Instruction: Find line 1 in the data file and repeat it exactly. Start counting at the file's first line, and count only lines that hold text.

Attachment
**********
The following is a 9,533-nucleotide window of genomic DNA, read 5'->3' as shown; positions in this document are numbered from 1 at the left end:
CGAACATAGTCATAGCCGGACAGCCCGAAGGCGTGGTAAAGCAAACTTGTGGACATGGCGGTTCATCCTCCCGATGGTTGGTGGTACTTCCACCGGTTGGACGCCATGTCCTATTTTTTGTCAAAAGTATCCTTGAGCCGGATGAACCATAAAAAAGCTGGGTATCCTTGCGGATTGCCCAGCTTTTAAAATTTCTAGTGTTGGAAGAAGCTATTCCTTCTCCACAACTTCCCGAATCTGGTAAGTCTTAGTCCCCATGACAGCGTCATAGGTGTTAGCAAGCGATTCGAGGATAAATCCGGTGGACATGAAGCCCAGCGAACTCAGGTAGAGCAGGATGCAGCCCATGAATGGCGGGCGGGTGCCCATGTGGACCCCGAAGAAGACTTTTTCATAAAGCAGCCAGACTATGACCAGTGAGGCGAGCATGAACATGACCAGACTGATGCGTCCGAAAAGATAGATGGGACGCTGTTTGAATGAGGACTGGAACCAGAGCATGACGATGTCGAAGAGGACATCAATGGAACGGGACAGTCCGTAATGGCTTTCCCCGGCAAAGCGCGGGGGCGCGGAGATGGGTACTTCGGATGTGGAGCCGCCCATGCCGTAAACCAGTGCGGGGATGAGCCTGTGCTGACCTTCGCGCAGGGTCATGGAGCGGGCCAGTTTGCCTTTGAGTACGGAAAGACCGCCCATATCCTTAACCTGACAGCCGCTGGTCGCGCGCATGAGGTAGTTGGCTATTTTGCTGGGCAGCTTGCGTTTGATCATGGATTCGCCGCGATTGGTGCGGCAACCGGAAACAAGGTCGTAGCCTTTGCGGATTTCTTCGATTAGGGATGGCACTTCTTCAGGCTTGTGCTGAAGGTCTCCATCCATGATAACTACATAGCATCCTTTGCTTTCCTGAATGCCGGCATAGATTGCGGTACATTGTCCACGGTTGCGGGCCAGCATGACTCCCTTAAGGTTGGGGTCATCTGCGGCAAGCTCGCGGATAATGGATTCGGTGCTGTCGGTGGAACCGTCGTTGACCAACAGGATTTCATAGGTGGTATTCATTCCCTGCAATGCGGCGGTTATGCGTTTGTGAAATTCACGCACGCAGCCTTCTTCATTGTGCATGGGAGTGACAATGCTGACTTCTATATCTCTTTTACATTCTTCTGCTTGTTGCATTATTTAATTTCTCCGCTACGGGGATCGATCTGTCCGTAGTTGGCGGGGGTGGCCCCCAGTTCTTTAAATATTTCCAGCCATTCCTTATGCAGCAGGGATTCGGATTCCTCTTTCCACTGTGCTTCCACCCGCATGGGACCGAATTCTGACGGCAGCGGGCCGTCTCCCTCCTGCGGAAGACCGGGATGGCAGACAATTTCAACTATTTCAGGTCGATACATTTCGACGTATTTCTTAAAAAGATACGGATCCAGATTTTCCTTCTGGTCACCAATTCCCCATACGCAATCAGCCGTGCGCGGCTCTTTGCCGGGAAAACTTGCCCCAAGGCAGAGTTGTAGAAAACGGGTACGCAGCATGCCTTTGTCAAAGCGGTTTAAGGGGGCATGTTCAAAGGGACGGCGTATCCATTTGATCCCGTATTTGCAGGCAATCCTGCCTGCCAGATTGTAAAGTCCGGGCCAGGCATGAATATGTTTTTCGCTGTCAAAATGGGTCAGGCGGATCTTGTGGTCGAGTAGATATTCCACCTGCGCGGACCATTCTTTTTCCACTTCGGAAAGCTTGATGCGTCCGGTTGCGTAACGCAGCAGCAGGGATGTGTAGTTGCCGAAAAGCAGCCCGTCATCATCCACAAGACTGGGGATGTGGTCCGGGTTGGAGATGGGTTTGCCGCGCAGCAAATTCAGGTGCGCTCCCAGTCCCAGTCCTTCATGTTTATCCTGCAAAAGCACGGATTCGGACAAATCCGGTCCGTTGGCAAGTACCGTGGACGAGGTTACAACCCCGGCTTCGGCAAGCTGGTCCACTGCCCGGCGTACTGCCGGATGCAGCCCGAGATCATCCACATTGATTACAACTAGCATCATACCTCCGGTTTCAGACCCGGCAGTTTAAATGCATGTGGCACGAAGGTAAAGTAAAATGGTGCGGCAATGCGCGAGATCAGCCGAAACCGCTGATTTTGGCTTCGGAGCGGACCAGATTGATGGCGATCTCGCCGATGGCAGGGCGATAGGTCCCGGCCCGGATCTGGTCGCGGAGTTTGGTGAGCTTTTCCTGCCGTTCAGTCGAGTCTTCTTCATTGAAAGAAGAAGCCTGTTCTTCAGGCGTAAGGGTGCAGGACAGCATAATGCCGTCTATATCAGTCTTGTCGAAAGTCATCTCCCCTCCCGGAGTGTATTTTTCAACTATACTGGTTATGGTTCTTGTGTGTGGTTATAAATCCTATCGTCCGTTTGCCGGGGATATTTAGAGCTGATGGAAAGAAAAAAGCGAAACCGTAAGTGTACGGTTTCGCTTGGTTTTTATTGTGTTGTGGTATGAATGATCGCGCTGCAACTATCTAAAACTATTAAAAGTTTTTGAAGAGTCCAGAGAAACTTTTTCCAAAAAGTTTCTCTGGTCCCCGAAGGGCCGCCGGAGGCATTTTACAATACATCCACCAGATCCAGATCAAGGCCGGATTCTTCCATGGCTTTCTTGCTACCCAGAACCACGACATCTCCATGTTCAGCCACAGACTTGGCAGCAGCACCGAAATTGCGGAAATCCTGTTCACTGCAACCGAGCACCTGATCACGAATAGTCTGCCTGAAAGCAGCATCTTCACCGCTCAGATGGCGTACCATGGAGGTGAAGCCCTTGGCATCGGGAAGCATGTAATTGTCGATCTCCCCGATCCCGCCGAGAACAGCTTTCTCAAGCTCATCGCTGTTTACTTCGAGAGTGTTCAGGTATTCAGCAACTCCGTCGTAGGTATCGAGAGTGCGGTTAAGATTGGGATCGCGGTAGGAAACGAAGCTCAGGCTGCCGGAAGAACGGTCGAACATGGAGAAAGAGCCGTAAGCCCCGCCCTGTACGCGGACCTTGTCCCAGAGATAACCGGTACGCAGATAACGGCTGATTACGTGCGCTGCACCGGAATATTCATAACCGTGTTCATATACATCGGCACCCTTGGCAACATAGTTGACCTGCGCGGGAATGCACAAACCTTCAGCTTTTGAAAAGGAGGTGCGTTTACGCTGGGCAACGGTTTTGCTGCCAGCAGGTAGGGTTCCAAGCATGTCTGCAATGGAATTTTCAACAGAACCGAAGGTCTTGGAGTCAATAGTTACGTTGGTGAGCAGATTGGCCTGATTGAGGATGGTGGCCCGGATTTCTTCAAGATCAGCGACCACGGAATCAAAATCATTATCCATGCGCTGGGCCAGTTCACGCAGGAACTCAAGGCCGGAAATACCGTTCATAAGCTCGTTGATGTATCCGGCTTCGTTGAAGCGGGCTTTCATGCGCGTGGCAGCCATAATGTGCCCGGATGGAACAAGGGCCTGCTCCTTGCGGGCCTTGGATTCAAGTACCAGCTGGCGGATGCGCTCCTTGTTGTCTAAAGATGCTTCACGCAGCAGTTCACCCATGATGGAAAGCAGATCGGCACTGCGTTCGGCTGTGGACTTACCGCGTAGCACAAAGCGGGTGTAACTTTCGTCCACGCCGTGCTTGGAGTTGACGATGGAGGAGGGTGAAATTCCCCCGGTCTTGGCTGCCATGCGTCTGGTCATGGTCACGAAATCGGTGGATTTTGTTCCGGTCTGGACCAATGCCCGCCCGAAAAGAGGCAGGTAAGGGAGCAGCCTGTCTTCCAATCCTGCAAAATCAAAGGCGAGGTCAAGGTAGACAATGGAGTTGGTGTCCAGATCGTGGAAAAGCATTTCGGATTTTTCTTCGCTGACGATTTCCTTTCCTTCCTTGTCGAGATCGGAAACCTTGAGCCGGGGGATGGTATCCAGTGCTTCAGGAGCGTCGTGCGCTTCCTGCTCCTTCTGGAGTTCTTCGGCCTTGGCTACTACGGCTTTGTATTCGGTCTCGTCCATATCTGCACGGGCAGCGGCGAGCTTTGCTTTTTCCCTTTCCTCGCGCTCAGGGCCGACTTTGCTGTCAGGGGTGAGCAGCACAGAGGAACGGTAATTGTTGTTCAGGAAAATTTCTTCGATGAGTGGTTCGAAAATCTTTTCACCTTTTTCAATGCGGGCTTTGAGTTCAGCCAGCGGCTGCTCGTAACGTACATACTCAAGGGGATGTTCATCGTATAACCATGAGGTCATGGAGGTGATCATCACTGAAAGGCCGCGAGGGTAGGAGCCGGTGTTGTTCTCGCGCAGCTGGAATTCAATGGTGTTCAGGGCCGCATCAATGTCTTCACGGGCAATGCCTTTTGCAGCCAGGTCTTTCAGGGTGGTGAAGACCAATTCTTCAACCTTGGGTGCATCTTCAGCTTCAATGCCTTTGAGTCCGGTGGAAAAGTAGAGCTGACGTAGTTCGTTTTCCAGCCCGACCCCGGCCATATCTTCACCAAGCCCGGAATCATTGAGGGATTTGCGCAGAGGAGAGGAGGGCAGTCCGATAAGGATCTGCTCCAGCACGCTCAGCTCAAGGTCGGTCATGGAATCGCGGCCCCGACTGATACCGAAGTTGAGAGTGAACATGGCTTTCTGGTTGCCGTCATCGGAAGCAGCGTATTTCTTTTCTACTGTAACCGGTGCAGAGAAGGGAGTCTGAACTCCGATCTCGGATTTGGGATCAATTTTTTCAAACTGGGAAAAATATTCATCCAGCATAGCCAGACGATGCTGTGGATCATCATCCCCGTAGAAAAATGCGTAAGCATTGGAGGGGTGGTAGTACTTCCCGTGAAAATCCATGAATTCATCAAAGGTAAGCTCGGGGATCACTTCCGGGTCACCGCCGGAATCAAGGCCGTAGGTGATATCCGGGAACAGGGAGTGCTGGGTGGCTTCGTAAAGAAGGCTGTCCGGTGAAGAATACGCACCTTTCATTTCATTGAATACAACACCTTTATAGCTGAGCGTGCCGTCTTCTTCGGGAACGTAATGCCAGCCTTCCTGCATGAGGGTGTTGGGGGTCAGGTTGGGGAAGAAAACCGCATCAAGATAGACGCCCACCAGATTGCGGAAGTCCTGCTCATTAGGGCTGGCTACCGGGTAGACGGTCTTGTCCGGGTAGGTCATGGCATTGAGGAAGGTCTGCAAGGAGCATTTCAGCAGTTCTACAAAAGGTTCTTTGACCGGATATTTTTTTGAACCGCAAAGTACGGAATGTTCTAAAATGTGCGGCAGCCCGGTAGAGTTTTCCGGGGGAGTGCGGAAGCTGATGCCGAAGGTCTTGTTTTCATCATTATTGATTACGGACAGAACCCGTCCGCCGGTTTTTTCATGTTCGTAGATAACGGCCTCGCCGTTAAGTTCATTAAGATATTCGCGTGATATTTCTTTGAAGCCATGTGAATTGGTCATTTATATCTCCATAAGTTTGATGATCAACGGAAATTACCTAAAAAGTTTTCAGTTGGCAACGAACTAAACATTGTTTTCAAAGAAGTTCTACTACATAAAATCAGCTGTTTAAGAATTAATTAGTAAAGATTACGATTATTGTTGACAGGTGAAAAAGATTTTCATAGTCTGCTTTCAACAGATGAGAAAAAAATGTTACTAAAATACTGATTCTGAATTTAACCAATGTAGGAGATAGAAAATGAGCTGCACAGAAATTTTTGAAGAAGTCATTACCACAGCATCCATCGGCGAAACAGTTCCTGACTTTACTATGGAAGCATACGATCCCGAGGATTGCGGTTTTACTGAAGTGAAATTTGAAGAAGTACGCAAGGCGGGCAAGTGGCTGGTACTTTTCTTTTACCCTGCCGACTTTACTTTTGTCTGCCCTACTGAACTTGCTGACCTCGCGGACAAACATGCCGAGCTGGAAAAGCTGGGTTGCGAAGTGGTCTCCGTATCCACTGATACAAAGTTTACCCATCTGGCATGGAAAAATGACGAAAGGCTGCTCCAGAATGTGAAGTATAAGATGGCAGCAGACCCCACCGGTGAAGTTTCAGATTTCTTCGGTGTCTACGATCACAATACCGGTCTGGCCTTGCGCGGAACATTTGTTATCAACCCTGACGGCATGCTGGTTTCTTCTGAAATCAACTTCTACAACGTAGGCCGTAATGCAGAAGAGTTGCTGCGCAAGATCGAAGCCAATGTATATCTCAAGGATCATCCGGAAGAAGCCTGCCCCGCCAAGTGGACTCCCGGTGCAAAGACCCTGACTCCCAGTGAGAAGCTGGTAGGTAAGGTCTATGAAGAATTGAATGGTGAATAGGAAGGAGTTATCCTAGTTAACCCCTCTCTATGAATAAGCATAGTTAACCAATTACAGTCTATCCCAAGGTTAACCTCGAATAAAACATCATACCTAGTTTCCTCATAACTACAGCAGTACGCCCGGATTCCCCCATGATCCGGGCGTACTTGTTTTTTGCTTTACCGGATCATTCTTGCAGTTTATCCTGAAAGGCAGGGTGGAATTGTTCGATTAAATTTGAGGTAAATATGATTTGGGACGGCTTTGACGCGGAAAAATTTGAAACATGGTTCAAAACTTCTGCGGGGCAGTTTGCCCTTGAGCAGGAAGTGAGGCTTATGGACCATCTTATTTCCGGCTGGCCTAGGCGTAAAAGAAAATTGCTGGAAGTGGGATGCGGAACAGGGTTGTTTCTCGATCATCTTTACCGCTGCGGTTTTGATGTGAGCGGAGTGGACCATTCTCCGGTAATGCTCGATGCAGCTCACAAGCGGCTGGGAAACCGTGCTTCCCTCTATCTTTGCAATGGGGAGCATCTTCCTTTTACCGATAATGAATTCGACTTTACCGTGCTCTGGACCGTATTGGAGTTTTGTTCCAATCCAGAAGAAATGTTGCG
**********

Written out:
The following is a 9,533-nucleotide window of genomic DNA, read 5'->3' as shown; positions in this document are numbered from 1 at the left end: